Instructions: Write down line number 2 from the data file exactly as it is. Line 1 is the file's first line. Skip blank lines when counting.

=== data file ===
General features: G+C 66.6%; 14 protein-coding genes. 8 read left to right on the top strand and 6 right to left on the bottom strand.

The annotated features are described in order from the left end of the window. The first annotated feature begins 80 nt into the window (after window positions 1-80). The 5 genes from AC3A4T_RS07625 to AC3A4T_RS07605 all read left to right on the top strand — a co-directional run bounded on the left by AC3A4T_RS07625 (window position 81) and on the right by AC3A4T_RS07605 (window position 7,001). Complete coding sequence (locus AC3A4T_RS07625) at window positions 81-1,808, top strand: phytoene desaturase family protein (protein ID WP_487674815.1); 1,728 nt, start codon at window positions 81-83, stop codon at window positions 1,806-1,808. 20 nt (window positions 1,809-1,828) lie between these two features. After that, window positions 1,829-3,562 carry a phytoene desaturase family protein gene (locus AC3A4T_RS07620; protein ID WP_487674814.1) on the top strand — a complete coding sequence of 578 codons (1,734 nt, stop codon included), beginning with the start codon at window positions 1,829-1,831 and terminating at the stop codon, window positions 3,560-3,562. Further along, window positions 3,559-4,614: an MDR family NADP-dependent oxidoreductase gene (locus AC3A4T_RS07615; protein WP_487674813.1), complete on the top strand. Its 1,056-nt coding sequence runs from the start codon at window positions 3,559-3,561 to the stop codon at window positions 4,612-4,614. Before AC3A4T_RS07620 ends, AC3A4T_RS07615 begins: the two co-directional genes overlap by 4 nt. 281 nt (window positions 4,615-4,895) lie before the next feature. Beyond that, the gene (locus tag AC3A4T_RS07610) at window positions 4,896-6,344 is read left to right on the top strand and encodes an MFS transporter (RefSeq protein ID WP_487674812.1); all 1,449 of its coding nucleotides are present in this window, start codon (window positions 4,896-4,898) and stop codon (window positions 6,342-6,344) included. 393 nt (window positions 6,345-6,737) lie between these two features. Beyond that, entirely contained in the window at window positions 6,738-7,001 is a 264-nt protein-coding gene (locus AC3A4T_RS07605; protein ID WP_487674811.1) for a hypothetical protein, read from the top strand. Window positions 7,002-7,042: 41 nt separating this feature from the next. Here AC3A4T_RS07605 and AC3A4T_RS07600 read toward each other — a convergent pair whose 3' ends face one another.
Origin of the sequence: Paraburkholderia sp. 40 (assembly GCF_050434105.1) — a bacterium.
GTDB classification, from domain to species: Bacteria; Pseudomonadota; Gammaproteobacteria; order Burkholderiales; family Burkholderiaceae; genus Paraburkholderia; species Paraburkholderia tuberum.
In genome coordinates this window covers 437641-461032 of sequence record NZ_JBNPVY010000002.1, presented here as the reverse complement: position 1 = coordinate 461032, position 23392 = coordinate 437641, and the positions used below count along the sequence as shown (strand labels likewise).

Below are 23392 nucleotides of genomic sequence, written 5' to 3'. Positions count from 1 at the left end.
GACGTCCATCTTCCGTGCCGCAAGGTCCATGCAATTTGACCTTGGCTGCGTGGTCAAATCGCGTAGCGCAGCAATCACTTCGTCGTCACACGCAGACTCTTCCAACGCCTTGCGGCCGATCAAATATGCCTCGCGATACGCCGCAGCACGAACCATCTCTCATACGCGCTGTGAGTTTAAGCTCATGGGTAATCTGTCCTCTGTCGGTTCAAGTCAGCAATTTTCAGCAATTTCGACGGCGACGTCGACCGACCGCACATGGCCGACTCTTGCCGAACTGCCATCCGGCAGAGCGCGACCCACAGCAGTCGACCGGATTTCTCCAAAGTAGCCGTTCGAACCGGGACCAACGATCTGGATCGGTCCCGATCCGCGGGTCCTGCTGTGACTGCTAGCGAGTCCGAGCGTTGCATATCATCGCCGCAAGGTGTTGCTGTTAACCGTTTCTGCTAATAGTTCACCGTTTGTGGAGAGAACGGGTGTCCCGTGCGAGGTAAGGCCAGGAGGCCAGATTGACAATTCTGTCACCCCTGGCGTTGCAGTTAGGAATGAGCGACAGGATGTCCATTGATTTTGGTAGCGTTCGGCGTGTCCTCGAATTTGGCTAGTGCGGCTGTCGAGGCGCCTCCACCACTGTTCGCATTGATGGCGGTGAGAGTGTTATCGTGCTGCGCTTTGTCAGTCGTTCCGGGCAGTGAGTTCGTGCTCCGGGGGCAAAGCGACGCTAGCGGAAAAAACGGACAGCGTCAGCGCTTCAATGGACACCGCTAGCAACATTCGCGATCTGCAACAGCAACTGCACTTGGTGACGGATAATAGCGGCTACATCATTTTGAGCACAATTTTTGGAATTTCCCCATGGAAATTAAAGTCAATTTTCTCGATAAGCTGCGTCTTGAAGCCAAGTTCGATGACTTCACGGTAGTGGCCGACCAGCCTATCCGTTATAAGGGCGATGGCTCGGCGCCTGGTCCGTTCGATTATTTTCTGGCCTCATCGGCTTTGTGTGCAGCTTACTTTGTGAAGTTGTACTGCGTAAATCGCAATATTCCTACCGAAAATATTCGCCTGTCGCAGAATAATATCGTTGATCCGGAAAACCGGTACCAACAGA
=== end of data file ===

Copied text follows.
The annotated features are described in order from the left end of the window. The first annotated feature begins 80 nt into the window (after window positions 1-80). The 5 genes from AC3A4T_RS07625 to AC3A4T_RS07605 all read left to right on the top strand — a co-directional run bounded on the left by AC3A4T_RS07625 (window position 81) and on the right by AC3A4T_RS07605 (window position 7,001). Complete coding sequence (locus AC3A4T_RS07625) at window positions 81-1,808, top strand: phytoene desaturase family protein (protein ID WP_487674815.1); 1,728 nt, start codon at window positions 81-83, stop codon at window positions 1,806-1,808. 20 nt (window positions 1,809-1,828) lie between these two features. After that, window positions 1,829-3,562 carry a phytoene desaturase family protein gene (locus AC3A4T_RS07620; protein ID WP_487674814.1) on the top strand — a complete coding sequence of 578 codons (1,734 nt, stop codon included), beginning with the start codon at window positions 1,829-1,831 and terminating at the stop codon, window positions 3,560-3,562. Further along, window positions 3,559-4,614: an MDR family NADP-dependent oxidoreductase gene (locus AC3A4T_RS07615; protein WP_487674813.1), complete on the top strand. Its 1,056-nt coding sequence runs from the start codon at window positions 3,559-3,561 to the stop codon at window positions 4,612-4,614. Before AC3A4T_RS07620 ends, AC3A4T_RS07615 begins: the two co-directional genes overlap by 4 nt. 281 nt (window positions 4,615-4,895) lie before the next feature. Beyond that, the gene (locus tag AC3A4T_RS07610) at window positions 4,896-6,344 is read left to right on the top strand and encodes an MFS transporter (RefSeq protein ID WP_487674812.1); all 1,449 of its coding nucleotides are present in this window, start codon (window positions 4,896-4,898) and stop codon (window positions 6,342-6,344) included. 393 nt (window positions 6,345-6,737) lie between these two features. Beyond that, entirely contained in the window at window positions 6,738-7,001 is a 264-nt protein-coding gene (locus AC3A4T_RS07605; protein ID WP_487674811.1) for a hypothetical protein, read from the top strand. Window positions 7,002-7,042: 41 nt separating this feature from the next. Here AC3A4T_RS07605 and AC3A4T_RS07600 read toward each other — a convergent pair whose 3' ends face one another.